I do believe goals can provide a framework for a focused, attentive life, but there are people who present such a stark alternative that I question almost everything I know about happiness. Mark Sweeney was one of those people.
From 25 years ago
They had just found a brain tumor and were about to carve a hole in his head. We were both terrified. These might be our last days together, but Mark was also giddy with anticipation. We had tickets to see Laurie Anderson the following Friday at Slims, such a small venue for such an artistic giant, and he was determined to be there. With the mop of his hair lying next to him on the hospital floor he suggested, “Let’s make sure we get there early. I want to be right up front.”
Mark was never early for anything, except by mistake. He never had goals. Everything he wrote down got lost, and he didn’t really care. His ambitions went no further than dinner. He was just as content spending the day napping in the sun as reading a book on string theory or drawing little bunnies on napkins. The ice cream truck was cause for ecstatic screams of excitement.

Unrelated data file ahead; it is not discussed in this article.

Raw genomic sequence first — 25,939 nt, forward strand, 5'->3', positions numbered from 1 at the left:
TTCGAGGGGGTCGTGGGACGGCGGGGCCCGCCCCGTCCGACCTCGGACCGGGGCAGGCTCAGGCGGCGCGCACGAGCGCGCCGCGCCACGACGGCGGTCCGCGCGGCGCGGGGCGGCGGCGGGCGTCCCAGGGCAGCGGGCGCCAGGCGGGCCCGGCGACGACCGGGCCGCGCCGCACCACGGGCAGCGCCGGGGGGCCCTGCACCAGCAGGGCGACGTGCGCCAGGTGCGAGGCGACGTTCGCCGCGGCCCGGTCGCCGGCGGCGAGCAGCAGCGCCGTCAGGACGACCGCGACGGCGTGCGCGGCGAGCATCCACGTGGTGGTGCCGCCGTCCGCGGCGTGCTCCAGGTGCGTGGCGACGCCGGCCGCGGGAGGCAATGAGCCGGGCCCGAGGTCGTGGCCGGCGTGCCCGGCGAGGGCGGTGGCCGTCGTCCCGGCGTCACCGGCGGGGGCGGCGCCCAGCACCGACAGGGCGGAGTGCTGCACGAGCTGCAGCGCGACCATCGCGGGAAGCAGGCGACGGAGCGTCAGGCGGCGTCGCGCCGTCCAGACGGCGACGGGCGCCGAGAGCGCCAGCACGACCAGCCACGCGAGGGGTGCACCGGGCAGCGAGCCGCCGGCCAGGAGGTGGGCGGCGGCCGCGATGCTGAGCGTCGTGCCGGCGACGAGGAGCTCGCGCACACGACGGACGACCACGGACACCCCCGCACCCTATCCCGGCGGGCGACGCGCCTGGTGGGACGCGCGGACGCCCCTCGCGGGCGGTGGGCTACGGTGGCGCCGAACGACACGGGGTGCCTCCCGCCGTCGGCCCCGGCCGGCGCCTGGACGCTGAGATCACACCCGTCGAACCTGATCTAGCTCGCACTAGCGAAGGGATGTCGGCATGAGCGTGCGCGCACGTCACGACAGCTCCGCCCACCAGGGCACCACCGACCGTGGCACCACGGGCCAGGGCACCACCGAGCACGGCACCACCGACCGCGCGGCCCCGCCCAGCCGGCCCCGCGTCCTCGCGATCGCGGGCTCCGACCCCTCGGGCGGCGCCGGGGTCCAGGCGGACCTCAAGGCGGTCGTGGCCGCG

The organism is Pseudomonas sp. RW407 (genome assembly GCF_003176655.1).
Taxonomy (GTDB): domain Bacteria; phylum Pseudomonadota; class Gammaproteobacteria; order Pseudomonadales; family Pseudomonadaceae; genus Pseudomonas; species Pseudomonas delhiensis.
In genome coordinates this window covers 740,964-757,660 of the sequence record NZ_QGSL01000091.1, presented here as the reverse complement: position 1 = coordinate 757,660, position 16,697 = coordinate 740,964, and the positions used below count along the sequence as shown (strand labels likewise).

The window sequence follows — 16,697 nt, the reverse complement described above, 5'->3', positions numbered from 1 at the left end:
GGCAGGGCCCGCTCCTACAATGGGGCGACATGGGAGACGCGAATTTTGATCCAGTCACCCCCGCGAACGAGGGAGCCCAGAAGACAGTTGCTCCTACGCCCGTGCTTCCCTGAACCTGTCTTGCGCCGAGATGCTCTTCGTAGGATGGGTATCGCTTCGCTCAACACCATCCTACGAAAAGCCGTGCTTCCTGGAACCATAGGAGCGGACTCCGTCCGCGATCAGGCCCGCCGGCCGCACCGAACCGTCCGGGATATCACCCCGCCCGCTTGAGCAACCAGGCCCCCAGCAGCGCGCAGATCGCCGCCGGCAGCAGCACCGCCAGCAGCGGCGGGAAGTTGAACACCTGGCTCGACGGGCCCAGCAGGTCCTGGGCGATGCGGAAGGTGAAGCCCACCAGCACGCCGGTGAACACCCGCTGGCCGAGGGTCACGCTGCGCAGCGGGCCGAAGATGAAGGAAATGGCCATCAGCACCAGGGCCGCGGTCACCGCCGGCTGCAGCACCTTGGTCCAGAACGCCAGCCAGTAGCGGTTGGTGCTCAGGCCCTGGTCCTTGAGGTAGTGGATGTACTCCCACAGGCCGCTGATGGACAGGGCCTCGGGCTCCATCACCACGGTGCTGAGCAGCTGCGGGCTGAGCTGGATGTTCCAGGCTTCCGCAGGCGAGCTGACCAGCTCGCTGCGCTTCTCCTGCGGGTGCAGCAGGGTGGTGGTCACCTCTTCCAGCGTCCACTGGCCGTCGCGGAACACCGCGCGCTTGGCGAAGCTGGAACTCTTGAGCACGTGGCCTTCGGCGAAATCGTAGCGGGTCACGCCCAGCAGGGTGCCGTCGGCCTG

He survived the brain tumor and then the tumors in his spine a few years later, but a few months ago another visit from cancer robbed the world of this life-loving man. There was no better Father, Friend, or Husband. Nobody I’ve known endured more pain, and nobody knew more happiness.
Yesterday I had the honor to speak to a church packed with people who loved Mark. Here is the eulogy.
Mark made me question what I know about happiness and here is my answer: He was enlightened. Most of us aren’t. Mark lived his roles instinctively. Most of us need to examine our roles and make conscious adjustments. Being there— just being— was the only way Mark knew how to live. The rest of us need to be reminded how to show up in the present time. For me, goals, roles, and plans are the best tools I know to do help me find my way to full attention. I’m not enlightened the way he was.
Giddy Anticipation and Fear
On another note, I’m a little nervous these days. Next week I will officially announce Pilot Fire’s first software tool to help you make a life you believe in. Think about at least one thing you know you want to do before you die. I designed this tool to help us help each other do something Big that Really matters.
Take a leap with me. Let your hopes and dreams and fears of failure sit right next to giddy anticipation.